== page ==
MUSI2059 Music, mind, and body
Course Type: disciplinary elective for music majors/minors, free elective for others
Prerequisite: NIL
Instructor: Dr. Youn KIM
Semester: Second Semester 2023/24
Time: 1:30pm-3:20pm, Thursday
Venue: CPD-LG!.22 Rehearsal Room
This course considers music as a phenomenon of human behavior and examines various aspects of the relationship between music, mind, and body. We will explore questions such as how humans came to be musical, how people listen to, understand, and perform music, and why we listen to and make music. Following the evolutionary bases for musicality and the psychoacoustic/physiological foundation of auditory perception, we will move to the cognitive issues of how the mind represents musical structures and how expectation works in the process of listening to music. We will also consider the role of the multimodal body in performing and listening, music and emotion, and music and the brain. The significance of social and cultural contexts for musical experience will be underlined, and the embodied approach will be introduced in the discussion of music, mind, and body. Students will have the opportunity to pursue their own interests in-depth within the individual project.
Upon successful completion of this course, students will be able to:
  • describe the mechanisms involved in music perception and cognition;
  • demonstrate a basic understanding of the subjects, methodologies, and findings in music psychology;
  • reflect our own musical experience, formulate a question in a scholarly way, and develop it into a research topic;
  • critically examine and integrate literature and research into a logical argument.
Short Assignment 20%
Individual Research Project 70%
- critical review of readings (20 %)
- presentation (20%)
- final research proposal (30%)
  • getting started: music and the mind; what is music psychology?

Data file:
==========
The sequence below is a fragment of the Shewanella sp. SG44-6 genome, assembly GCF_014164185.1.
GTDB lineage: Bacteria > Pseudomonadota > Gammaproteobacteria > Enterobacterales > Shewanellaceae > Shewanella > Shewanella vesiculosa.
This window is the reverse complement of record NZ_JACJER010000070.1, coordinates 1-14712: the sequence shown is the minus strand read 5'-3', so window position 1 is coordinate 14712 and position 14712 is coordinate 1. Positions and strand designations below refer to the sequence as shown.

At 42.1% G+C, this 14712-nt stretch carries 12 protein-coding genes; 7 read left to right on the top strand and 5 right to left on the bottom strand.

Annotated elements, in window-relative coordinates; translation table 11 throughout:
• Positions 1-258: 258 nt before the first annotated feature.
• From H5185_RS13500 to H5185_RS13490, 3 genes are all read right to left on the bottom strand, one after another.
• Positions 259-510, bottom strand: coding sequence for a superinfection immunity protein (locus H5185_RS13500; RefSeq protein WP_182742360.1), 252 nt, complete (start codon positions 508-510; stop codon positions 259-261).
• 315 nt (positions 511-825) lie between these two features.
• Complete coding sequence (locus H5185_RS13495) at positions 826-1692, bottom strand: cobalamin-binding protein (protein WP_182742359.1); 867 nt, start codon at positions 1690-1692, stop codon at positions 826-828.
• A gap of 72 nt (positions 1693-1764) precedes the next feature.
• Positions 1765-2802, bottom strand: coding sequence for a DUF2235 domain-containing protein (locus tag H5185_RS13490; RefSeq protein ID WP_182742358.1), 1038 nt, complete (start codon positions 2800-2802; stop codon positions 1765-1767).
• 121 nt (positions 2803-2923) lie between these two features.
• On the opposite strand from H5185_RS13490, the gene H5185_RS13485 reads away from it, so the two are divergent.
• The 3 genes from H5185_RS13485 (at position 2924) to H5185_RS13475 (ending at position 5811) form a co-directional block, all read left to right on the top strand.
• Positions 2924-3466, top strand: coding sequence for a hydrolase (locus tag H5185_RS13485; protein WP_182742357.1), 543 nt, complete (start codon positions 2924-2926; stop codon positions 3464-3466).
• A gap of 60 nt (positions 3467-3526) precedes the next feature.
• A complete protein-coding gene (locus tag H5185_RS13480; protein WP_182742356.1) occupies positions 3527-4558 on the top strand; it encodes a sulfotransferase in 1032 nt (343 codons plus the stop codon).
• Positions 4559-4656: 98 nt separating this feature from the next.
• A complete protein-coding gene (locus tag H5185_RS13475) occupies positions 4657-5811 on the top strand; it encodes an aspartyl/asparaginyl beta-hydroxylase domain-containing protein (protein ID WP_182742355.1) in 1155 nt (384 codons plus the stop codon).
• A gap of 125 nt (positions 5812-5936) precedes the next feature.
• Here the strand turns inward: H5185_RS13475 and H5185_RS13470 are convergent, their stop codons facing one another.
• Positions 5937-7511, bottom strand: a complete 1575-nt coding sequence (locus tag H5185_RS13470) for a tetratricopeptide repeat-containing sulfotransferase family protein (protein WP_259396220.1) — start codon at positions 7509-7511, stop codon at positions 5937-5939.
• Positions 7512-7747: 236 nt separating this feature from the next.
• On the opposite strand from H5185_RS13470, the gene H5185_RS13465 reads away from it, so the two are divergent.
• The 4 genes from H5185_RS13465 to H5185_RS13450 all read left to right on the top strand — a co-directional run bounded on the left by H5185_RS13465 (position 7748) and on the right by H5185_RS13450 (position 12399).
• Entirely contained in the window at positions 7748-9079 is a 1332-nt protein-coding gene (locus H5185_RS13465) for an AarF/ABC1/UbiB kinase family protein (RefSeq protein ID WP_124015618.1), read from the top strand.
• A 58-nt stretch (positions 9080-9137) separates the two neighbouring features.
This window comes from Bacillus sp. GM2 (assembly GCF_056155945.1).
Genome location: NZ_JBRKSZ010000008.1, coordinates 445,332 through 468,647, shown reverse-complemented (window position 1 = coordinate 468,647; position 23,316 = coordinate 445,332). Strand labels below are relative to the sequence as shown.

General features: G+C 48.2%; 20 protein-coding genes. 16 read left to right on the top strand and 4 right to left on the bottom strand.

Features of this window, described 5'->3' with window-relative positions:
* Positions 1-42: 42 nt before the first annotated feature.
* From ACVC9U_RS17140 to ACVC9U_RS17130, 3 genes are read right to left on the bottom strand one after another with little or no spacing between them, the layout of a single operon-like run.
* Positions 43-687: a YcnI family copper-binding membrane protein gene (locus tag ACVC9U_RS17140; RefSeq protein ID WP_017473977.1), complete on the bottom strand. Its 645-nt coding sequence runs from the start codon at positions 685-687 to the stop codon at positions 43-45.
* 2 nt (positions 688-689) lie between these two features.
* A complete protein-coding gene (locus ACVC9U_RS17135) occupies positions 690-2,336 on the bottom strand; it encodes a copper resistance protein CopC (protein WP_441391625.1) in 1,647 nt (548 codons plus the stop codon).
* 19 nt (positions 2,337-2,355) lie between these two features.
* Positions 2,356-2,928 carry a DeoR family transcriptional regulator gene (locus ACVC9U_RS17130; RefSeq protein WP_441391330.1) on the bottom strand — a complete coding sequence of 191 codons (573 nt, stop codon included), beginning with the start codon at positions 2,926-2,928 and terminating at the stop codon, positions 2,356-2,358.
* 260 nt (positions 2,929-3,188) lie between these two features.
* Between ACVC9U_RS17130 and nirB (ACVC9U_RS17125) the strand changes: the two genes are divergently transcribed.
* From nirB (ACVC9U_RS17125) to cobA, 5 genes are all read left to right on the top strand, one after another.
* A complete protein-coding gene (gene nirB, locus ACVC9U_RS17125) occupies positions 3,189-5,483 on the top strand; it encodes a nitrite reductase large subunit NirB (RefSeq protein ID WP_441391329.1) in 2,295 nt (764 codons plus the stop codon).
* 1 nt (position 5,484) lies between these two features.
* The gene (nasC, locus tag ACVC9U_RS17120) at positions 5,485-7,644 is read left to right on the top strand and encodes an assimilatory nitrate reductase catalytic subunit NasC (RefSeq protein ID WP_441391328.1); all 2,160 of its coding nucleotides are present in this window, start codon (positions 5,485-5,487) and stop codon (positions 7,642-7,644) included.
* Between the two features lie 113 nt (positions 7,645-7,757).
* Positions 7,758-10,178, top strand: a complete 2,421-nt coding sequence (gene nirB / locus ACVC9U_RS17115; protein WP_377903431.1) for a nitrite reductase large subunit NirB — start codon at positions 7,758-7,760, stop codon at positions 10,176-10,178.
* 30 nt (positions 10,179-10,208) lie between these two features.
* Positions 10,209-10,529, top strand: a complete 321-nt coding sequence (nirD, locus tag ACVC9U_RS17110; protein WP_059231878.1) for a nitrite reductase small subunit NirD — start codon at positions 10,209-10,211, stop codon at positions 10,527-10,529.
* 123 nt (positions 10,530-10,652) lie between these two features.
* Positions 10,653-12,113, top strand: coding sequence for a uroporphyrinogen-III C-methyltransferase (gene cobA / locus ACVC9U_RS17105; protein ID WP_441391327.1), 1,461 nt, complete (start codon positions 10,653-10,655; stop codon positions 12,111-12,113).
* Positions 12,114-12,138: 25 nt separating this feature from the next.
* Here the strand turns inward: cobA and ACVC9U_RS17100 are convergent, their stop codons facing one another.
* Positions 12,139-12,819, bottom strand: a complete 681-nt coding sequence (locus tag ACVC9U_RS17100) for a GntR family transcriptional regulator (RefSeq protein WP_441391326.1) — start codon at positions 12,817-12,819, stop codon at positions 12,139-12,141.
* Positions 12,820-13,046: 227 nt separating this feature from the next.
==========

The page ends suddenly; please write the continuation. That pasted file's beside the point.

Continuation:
• music matters
  • origins of music: “In the beginning was …”
  • building blocks: from sound to tone
  • listening the tune: from tone to music
  • sounding together
  • “only in the anticipation”
  • composing and performing
  • music and movement
  • music in the heart; music in the brain
  • music and mind in our lives today
  • Clarke, Eric, and Nicholas Cook, eds. 2004. Empirical Musicology: Aims,Methods, Prospects. Oxford: Oxford University Press.
  • Deutsch, Diana, ed. 2013. The Psychology of Music. Third edition. New York: Academic Press.
  • Van Der Schyff, Dylan, Andrea Schiavio, and David J Elliott. 2022. Musical Bodies, Musical Minds: Enactive Cognitive Science and the Meaning of Human Musicality. Cambridge: The MIT Press.  
  • Hallam, Susan, Ian Cross, and Michael Thaut, eds. 2009. The Oxford Handbook of Music Psychology. Oxford: Oxford University Press.
  • Kim, Youn, Sander Gilman, eds. 2019. The Oxford Handbook of Music and the Body. Oxford: Oxford University Press.
  • Parncutt, Richard, and Gary E.McPherson, eds. 2002. The Science and Psychology of Music Performance: Creative Strategies for Teaching and Learning. Oxford: Oxford University Press.
  • Tan, Siu-Lan, Peter Pfordresher, and Rom Harré. 2010. Psychology of Music: From Sound to Significance. Hove, East Sussex: Psychology Press.
  • Thompson, Bill. 2014. Music,Thought & Feeling: Understanding the Psychology of Music. Second Edition. New York: Oxford University Press.